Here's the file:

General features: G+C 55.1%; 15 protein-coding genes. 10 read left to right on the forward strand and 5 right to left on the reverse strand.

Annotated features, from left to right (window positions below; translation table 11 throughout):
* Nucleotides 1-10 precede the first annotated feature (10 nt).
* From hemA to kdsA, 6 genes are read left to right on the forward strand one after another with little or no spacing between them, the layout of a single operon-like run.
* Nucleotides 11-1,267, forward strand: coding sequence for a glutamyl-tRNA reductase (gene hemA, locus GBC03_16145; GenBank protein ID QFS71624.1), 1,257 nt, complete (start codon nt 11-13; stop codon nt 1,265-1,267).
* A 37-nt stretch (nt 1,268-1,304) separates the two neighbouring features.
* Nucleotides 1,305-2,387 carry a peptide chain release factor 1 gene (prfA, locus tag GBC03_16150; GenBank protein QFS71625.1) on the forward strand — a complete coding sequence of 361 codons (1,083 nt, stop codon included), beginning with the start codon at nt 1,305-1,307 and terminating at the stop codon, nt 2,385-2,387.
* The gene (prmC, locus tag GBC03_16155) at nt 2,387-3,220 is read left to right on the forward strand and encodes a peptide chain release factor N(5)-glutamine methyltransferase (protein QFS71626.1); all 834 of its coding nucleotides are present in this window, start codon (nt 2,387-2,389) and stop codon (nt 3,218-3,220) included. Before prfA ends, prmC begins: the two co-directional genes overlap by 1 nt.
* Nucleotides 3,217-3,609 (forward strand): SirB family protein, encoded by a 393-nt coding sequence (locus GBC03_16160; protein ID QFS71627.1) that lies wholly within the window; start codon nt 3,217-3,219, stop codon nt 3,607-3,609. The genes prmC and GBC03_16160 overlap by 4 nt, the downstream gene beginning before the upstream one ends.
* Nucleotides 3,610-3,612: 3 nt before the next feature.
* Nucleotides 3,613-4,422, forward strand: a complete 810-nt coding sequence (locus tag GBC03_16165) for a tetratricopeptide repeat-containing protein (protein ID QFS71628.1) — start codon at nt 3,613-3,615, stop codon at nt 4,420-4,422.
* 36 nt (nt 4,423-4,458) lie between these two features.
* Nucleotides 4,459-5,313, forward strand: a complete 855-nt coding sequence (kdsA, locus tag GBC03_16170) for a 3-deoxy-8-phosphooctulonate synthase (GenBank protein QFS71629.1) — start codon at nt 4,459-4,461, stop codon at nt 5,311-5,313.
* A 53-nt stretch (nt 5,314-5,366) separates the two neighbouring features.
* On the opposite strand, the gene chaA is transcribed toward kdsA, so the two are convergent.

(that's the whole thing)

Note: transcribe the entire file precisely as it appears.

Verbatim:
General features: G+C 55.1%; 15 protein-coding genes. 10 read left to right on the forward strand and 5 right to left on the reverse strand.

Annotated features, from left to right (window positions below; translation table 11 throughout):
* Nucleotides 1-10 precede the first annotated feature (10 nt).
* From hemA to kdsA, 6 genes are read left to right on the forward strand one after another with little or no spacing between them, the layout of a single operon-like run.
* Nucleotides 11-1,267, forward strand: coding sequence for a glutamyl-tRNA reductase (gene hemA, locus GBC03_16145; GenBank protein ID QFS71624.1), 1,257 nt, complete (start codon nt 11-13; stop codon nt 1,265-1,267).
* A 37-nt stretch (nt 1,268-1,304) separates the two neighbouring features.
* Nucleotides 1,305-2,387 carry a peptide chain release factor 1 gene (prfA, locus tag GBC03_16150; GenBank protein QFS71625.1) on the forward strand — a complete coding sequence of 361 codons (1,083 nt, stop codon included), beginning with the start codon at nt 1,305-1,307 and terminating at the stop codon, nt 2,385-2,387.
* The gene (prmC, locus tag GBC03_16155) at nt 2,387-3,220 is read left to right on the forward strand and encodes a peptide chain release factor N(5)-glutamine methyltransferase (protein QFS71626.1); all 834 of its coding nucleotides are present in this window, start codon (nt 2,387-2,389) and stop codon (nt 3,218-3,220) included. Before prfA ends, prmC begins: the two co-directional genes overlap by 1 nt.
* Nucleotides 3,217-3,609 (forward strand): SirB family protein, encoded by a 393-nt coding sequence (locus GBC03_16160; protein ID QFS71627.1) that lies wholly within the window; start codon nt 3,217-3,219, stop codon nt 3,607-3,609. The genes prmC and GBC03_16160 overlap by 4 nt, the downstream gene beginning before the upstream one ends.
* Nucleotides 3,610-3,612: 3 nt before the next feature.
* Nucleotides 3,613-4,422, forward strand: a complete 810-nt coding sequence (locus tag GBC03_16165) for a tetratricopeptide repeat-containing protein (protein ID QFS71628.1) — start codon at nt 3,613-3,615, stop codon at nt 4,420-4,422.
* 36 nt (nt 4,423-4,458) lie between these two features.
* Nucleotides 4,459-5,313, forward strand: a complete 855-nt coding sequence (kdsA, locus tag GBC03_16170) for a 3-deoxy-8-phosphooctulonate synthase (GenBank protein QFS71629.1) — start codon at nt 4,459-4,461, stop codon at nt 5,311-5,313.
* A 53-nt stretch (nt 5,314-5,366) separates the two neighbouring features.
* On the opposite strand, the gene chaA is transcribed toward kdsA, so the two are convergent.